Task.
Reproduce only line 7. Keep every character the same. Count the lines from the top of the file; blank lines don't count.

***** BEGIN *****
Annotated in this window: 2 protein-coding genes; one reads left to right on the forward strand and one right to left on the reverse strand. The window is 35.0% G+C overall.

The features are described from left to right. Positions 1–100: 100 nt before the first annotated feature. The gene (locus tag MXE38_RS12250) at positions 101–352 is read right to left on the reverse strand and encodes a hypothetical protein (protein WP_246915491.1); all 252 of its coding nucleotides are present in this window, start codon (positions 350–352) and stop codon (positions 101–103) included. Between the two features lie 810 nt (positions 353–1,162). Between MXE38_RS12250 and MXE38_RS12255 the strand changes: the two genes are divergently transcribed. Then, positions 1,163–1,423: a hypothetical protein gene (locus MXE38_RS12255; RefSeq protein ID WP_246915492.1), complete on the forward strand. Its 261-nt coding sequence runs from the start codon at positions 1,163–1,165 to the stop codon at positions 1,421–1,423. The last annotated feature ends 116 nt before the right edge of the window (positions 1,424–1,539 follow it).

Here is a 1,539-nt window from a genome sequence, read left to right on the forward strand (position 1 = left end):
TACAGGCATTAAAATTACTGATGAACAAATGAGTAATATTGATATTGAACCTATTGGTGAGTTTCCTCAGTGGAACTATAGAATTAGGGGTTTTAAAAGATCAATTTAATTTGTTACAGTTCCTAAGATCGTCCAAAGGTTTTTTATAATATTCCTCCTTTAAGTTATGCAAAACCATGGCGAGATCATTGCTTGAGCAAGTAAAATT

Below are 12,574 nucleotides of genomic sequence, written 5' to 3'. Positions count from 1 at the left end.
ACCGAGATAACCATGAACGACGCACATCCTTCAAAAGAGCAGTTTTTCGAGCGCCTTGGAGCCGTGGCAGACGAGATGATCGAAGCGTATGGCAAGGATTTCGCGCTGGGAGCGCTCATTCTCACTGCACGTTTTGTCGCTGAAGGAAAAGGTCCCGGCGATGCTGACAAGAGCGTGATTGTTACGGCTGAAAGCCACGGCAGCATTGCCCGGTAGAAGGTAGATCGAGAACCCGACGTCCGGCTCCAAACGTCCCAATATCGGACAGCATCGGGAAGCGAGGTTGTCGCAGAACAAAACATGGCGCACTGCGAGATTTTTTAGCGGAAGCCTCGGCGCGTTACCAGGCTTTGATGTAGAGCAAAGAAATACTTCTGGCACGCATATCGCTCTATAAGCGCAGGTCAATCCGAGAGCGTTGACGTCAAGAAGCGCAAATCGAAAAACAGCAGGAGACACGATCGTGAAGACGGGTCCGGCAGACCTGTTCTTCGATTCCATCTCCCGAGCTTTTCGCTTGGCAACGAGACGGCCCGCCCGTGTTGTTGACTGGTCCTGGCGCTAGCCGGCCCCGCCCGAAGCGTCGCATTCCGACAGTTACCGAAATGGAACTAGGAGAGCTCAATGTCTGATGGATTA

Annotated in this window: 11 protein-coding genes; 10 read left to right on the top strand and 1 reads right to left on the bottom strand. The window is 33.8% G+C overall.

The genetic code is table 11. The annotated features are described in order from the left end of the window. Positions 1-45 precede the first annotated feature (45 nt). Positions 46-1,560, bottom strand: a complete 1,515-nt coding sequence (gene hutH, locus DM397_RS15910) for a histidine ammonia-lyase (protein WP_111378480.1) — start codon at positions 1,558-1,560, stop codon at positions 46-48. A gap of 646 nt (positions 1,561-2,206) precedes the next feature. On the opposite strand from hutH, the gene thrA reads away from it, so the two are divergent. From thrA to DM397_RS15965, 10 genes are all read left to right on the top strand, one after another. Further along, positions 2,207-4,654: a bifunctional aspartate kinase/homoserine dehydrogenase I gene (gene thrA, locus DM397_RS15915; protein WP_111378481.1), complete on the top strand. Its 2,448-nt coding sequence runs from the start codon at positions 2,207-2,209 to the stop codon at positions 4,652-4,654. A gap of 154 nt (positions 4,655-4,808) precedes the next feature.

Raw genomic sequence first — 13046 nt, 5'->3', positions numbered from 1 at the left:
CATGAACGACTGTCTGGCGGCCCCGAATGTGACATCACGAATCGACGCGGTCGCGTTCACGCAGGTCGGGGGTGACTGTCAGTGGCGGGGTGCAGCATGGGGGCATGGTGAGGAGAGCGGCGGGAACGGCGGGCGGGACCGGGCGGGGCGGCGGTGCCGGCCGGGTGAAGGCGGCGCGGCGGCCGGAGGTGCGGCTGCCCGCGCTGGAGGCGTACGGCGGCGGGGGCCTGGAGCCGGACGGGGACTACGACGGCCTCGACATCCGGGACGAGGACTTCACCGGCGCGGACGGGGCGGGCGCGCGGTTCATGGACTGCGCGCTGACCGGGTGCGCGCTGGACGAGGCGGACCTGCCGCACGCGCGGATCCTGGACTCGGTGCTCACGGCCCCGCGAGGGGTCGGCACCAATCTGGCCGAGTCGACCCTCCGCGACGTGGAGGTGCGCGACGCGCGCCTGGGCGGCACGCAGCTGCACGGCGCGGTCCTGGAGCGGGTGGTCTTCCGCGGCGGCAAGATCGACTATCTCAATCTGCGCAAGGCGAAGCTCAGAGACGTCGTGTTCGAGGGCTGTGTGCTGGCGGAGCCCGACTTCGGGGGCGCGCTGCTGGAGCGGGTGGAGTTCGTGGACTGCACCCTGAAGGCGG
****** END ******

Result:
Annotated in this window: 11 protein-coding genes; 10 read left to right on the top strand and 1 reads right to left on the bottom strand. The window is 33.8% G+C overall.